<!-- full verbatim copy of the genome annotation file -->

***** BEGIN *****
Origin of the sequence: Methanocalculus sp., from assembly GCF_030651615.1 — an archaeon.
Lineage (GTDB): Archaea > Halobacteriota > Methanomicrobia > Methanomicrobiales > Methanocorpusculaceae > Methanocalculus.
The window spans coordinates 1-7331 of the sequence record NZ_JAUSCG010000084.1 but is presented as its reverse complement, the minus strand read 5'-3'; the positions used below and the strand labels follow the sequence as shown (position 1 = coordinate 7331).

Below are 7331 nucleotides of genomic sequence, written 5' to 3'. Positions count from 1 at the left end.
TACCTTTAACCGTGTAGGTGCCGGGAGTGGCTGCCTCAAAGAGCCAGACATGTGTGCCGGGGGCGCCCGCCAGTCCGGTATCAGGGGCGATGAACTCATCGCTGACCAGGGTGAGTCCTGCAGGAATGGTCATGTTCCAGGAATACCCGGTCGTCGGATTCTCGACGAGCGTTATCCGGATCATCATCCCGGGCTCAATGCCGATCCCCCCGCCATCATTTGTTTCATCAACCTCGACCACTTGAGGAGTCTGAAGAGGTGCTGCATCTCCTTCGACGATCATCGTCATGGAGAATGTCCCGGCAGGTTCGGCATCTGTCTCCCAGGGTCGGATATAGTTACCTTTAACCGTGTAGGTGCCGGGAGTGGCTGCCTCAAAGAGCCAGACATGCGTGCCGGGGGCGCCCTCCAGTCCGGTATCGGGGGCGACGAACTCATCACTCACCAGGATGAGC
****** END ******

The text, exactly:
Origin of the sequence: Methanocalculus sp., from assembly GCF_030651615.1 — an archaeon.
Lineage (GTDB): Archaea > Halobacteriota > Methanomicrobia > Methanomicrobiales > Methanocorpusculaceae > Methanocalculus.
The window spans coordinates 1-7331 of the sequence record NZ_JAUSCG010000084.1 but is presented as its reverse complement, the minus strand read 5'-3'; the positions used below and the strand labels follow the sequence as shown (position 1 = coordinate 7331).

Below are 7331 nucleotides of genomic sequence, written 5' to 3'. Positions count from 1 at the left end.
TACCTTTAACCGTGTAGGTGCCGGGAGTGGCTGCCTCAAAGAGCCAGACATGTGTGCCGGGGGCGCCCGCCAGTCCGGTATCAGGGGCGATGAACTCATCGCTGACCAGGGTGAGTCCTGCAGGAATGGTCATGTTCCAGGAATACCCGGTCGTCGGATTCTCGACGAGCGTTATCCGGATCATCATCCCGGGCTCAATGCCGATCCCCCCGCCATCATTTGTTTCATCAACCTCGACCACTTGAGGAGTCTGAAGAGGTGCTGCATCTCCTTCGACGATCATCGTCATGGAGAATGTCCCGGCAGGTTCGGCATCTGTCTCCCAGGGTCGGATATAGTTACCTTTAACCGTGTAGGTGCCGGGAGTGGCTGCCTCAAAGAGCCAGACATGCGTGCCGGGGGCGCCCTCCAGTCCGGTATCGGGGGCGACGAACTCATCACTCACCAGGATGAGC